Chinese Communist Party Celebrates 90 Year Anniversary (Updated)
The Chinese Communist Party is celebrating the 90th year since its founding in a secret room in Shanghai (in what is now a trendy shopping district) with a propaganda and media blitz. The New York Times reports:
The 90th anniversary of the founding of the Chinese Communist Party — done in secret in the leafy French Concession of Shanghai in 1921 — unfolded Friday with more propaganda hype surrounding it than any party birthday in recent memory. The previous weeks were packed with spectacles reminding Chinese of the party’s revolutionary roots. Officials seemed especially eager to emphasize the party’s history as a populist movement at a time when mass protests have swept authoritarian leaders from power in the Middle East.
There was a star-studded movie, “Beginning of the Great Revival,” that showed Mao and his cohorts plotting a political coup, and a mass choir performance in the western city of Chongqing where 100,000 people in a stadium sang Mao-era classics and waved red flags in unison. But when Mr. Hu took the stage here in the Great Hall of the People on Friday morning, the message at the heart of his one-and-a-half-hour speech was all about social stability.
“The key is adhering to the organic unity of the party leadership, people as masters and ruling the country by law,” Mr. Hu said, signaling that the party, which has 80 million members, about 6 percent of China’s population, would brook no rivals.
Mr. Hu emphasized that for the party to maintain control, it had to stay disciplined, and that meant rooting out the corruption that erodes the trust of ordinary Chinese.
MSNBC reports that the CCP’s celebration is all about adaptation and survival (report includes some beautiful images of the celebrations and preparations) while the Telegraph says the CCP at 90 represents “propaganda and paranoia”. Xinhua, meanwhile, hails the Party’s achievements.
At his keynote speech at the Great Hall of the People, President and CCP General Secretary Hu Jintao vowed to fight corruption and instill discipline in the ranks. From CNN:
He ticked off the CPC’s achievements over the past 90 years. “China has developed rapidly in the past 30 plus years thanks to reform and opening up, and the country must promote its future development by continuing to carry out reform and opening up,” he intoned.
But he also warned that the party is facing “long-term, complicated and severe tests in governing the country.” The major challenges for the party, he pointed out, includes “lacking in drive, incompetence, divorce from people, lacking in initiative, and corruption.”
To cope with these “growing dangers,” Hu urged the party to “police itself and impose strict discipline on its members.” He stressed that the party’s survival largely depends on “cracking hard on and effectively preventing corruption.” If not handled properly, he warned, corruption will “cost the party the trust and support of the people.”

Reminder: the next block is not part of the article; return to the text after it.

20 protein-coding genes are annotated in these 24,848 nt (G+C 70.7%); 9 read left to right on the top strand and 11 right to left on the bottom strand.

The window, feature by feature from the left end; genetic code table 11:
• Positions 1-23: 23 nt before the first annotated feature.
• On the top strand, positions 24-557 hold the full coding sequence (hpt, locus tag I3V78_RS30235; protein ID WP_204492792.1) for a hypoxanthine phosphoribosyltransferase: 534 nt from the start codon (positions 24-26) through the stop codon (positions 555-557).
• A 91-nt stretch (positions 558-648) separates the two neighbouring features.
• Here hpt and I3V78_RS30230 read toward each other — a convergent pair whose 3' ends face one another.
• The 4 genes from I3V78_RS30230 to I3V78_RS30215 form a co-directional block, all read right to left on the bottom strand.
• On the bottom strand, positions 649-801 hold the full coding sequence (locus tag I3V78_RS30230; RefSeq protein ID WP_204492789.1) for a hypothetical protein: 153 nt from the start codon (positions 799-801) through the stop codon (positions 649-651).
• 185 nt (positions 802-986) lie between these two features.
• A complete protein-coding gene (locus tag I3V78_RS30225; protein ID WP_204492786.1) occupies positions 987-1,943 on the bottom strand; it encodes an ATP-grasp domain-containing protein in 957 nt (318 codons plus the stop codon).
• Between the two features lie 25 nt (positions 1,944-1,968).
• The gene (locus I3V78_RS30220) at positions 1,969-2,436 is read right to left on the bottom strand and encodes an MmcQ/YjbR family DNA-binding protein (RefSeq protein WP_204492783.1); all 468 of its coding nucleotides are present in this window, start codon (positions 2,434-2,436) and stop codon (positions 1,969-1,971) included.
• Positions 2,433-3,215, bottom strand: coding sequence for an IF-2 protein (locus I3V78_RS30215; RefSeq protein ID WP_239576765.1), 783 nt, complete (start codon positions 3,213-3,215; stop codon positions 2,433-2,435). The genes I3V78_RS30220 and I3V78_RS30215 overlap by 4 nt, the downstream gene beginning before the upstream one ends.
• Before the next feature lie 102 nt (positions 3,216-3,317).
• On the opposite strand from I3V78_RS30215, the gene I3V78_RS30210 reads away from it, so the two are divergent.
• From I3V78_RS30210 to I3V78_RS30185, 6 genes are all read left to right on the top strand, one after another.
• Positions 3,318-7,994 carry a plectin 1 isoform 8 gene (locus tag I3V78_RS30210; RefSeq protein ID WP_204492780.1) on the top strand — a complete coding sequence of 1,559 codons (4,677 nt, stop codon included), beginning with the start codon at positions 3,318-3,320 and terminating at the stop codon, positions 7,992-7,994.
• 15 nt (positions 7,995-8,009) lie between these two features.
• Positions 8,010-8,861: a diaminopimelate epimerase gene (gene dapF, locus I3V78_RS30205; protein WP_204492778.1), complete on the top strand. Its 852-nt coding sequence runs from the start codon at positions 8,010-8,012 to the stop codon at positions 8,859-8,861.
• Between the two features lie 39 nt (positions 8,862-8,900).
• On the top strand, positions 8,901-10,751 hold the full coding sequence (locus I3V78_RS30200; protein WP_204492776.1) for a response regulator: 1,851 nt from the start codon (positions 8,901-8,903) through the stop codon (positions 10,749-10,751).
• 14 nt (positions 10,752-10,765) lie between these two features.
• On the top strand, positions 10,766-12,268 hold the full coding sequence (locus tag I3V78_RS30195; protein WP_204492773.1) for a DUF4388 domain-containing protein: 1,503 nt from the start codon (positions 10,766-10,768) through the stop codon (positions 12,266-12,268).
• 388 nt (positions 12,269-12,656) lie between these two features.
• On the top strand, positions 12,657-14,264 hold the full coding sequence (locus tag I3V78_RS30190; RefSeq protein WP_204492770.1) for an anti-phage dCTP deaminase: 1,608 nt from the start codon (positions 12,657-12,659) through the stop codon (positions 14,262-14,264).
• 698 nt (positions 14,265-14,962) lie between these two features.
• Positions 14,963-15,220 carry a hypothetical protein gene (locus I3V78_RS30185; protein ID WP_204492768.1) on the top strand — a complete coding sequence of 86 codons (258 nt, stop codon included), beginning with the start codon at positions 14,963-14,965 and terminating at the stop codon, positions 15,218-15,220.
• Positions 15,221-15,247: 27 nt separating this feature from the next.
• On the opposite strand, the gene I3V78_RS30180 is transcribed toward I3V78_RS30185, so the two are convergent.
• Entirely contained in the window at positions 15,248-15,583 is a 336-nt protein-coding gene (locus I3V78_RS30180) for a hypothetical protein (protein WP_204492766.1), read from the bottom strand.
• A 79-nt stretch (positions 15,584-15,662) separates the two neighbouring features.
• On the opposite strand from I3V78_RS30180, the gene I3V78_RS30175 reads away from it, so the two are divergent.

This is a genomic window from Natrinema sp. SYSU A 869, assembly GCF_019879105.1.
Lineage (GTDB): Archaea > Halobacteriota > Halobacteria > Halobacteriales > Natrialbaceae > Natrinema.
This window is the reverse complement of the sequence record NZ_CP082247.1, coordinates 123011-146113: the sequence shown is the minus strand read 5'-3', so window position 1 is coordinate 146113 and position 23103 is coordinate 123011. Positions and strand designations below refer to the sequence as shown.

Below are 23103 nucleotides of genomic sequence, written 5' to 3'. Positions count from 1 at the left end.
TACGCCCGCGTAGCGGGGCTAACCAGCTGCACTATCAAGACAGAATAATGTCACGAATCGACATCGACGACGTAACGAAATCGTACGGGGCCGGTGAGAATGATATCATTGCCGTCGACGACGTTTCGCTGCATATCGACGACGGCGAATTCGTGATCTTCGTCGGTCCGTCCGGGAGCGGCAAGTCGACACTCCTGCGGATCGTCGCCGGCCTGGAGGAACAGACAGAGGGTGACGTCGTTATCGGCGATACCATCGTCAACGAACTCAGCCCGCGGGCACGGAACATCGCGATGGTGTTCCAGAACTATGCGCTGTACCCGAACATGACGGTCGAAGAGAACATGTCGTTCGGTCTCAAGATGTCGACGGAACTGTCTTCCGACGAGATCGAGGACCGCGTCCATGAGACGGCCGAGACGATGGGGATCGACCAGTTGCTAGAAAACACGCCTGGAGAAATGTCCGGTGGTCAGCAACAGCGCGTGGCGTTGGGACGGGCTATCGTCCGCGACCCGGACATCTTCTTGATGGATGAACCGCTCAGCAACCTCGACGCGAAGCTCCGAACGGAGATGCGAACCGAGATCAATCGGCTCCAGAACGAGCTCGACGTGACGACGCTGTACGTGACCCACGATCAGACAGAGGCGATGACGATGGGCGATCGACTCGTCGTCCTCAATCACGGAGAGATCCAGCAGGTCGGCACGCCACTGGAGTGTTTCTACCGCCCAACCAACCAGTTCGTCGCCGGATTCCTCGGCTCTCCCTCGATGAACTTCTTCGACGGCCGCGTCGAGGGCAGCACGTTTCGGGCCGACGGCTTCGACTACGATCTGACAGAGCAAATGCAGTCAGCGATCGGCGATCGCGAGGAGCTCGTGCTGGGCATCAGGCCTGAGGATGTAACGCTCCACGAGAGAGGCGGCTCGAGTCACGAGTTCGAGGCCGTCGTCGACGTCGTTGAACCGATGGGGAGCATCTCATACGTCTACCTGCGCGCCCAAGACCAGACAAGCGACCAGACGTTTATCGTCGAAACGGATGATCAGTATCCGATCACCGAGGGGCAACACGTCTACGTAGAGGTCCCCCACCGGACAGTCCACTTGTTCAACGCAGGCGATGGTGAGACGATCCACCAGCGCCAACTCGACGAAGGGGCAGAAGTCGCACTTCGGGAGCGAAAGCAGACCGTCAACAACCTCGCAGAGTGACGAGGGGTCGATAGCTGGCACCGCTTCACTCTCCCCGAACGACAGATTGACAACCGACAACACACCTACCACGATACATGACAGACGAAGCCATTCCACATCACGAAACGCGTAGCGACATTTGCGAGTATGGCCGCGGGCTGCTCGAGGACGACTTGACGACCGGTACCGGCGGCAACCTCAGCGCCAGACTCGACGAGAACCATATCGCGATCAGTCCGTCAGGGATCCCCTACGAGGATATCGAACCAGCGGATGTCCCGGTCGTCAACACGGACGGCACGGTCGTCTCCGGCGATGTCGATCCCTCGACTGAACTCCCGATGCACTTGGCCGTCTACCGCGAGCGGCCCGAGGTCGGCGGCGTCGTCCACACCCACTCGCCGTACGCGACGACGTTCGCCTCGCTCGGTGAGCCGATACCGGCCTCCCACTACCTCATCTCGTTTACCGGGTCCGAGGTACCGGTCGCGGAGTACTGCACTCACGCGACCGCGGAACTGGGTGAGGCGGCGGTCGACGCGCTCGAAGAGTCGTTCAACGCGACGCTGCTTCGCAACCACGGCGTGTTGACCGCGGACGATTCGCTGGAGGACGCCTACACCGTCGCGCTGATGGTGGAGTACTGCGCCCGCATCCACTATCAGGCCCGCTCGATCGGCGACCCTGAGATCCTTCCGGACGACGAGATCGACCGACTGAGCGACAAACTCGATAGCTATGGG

And always-alert Zhongnanhai watchers immediately noticed the absence from the celebrations of Jiang Zemin, Hu Jintao’s predecessor as Party head, which has led to much speculation. From the Wall Street Journal blog:
Most of the other big guns were there, including 82-year-old former Premier Zhu Rongji, now sporting a mop of grey hair instead of the standard dye-induced black favored by incumbent leaders.
Li Peng, another ex-Premier, was also there, although he appears to be still using the dye, boasting a full head of glossy black hair despite being just a few weeks younger than Mr. Zhu.
But as the China Central Television camera lingered on each of the elders, there was no sign of Mr. Jiang, who was succeeded as Party chief by Hu Jintao in 2002 and stood alongside him at a ceremony to mark the 60th anniversary of the People’s Republic in 2009.
Mr. Jiang’s surprising, and very obvious, absence is now certain to fuel rumors circulating in Beijing in recent months that he may be severely unwell, and therefore losing his ability to influence key Party decisions – including a once-a-decade leadership change next year.
As CDT has reported, part of the anniversary celebrations include the singing of red songs around the country, by minority farmers, parkgoers in Beijing, and a group of 100,000 in the world’s largest red-song fest. Watch Minnan-dialect farmers perform reddest of the red songs, “The East is Red” (courtesy of Shanghaiist):
A number of opinions and perspectives about the anniversary have been published in recent days. See for example:
- China’s Communist Party at 90 by David Shambaugh in the New York Times
- Great Party, but Where’s the Communism? by Minxin Pei, also in the New York Times
- What a Long, Strange March It’s Been by Jeffrey Wasserstrom in Foreign Policy
- 90 Years of the Chinese Communist Party by Damien Ma in the Atlantic
- At Age 90, the Chinese Communist Party May Be Strangled By Its Own Apparatus, by Willy Lam in the Jakarta Globe
Read more about the CCP’s 90th Birthday via CDT.
Update: See: “China’s Communists mull the party’s future” from the Los Angeles Times and a video from Al Jazeera: